The Church has forgotten how to tell the Christian story to the 93 per cent of people who have little or no contact with it, a new report from the Central Council of Readers suggests.
“We desperately need skilled teachers who will live the story, tell the story, and accompany people as they explore the full implications of becoming part of the story,” says Resourcing Sunday to Saturday Faith, a booklet sent to every Anglican Bishop and every Reader in England and Wales this month. “Our argument in this booklet is that Readers are ideally placed to meet this urgent need.”
Setting out the Council’s “renewed vision” for lay ministry, it begins with a diagnosis of the current landscape for evangelism: “a time of great ferment in the Church”, given internal disputes over sexuality, safeguarding failures, and a society where “many are bewildered by the sheer scale of change”. A “fresh perspective” is needed, it suggests.
“The problem is that we have forgotten how to tell our story — or, to put it another way, we have only been telling part of the story,” it argues.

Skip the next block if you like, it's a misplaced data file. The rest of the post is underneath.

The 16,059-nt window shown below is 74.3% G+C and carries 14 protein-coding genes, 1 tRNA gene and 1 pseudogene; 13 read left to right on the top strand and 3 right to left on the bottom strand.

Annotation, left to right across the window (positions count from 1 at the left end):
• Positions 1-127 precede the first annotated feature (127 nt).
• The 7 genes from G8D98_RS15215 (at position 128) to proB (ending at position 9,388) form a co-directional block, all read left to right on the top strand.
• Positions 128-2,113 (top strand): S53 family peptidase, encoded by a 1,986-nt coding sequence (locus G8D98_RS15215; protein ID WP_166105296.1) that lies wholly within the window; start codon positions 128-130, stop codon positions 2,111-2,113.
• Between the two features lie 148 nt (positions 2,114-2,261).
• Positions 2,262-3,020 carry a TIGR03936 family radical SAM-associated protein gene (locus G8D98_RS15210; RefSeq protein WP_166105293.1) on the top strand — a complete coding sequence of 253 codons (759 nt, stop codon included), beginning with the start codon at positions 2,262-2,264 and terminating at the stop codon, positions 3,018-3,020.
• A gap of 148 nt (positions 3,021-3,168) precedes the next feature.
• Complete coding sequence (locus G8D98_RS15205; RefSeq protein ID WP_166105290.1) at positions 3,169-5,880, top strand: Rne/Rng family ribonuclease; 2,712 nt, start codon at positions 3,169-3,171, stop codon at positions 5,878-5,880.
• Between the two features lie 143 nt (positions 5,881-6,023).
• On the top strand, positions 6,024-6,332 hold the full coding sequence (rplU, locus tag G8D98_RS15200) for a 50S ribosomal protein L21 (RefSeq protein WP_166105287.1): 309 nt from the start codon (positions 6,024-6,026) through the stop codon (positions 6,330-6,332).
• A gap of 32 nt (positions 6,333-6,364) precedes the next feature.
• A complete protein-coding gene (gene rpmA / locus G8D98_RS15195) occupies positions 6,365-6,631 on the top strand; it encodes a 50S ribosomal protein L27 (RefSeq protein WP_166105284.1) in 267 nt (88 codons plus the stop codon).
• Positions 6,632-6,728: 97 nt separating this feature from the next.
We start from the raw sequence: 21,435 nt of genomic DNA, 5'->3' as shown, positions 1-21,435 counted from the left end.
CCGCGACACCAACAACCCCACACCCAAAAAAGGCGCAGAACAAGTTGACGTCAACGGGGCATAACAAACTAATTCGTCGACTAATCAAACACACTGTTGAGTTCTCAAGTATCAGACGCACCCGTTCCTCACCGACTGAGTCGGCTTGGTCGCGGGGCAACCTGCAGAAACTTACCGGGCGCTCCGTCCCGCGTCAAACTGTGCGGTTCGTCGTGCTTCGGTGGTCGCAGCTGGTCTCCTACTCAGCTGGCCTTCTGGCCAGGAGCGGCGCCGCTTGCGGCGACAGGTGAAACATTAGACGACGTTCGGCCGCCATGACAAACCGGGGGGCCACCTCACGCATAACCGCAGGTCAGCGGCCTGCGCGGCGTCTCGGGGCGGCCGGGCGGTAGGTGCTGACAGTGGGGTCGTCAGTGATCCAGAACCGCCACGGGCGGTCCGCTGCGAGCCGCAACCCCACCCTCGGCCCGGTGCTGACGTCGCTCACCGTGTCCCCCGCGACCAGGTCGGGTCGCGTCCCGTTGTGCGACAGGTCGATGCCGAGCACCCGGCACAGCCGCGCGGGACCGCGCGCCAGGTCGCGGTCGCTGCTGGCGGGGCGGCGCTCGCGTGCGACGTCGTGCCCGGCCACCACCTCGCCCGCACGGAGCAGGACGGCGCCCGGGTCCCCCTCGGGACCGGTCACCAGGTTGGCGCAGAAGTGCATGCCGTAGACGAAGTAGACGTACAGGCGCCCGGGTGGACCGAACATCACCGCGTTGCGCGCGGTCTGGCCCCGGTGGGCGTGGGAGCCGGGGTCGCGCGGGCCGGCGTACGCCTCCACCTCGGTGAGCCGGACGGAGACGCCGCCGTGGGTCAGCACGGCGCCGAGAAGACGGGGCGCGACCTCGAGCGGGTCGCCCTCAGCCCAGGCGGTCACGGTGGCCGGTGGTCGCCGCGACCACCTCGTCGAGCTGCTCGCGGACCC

“In part, this is because we simply don’t know the story. The Church has been described as ‘a mile wide and an inch deep’. Many people in our churches simply haven’t reflected on how the story impacts that many different parts of their lives.”
I found this interesting – a new booklet that has been sent to all Readers and Bishops. It says the Church historically devoted “great time and care” to catechesis. Thanks so much to Readers @jembloomfield & @hamchick for comment: https://t.co/yV49KE73NX
— Madeleine Davies (@MadsDavies) May 31, 2019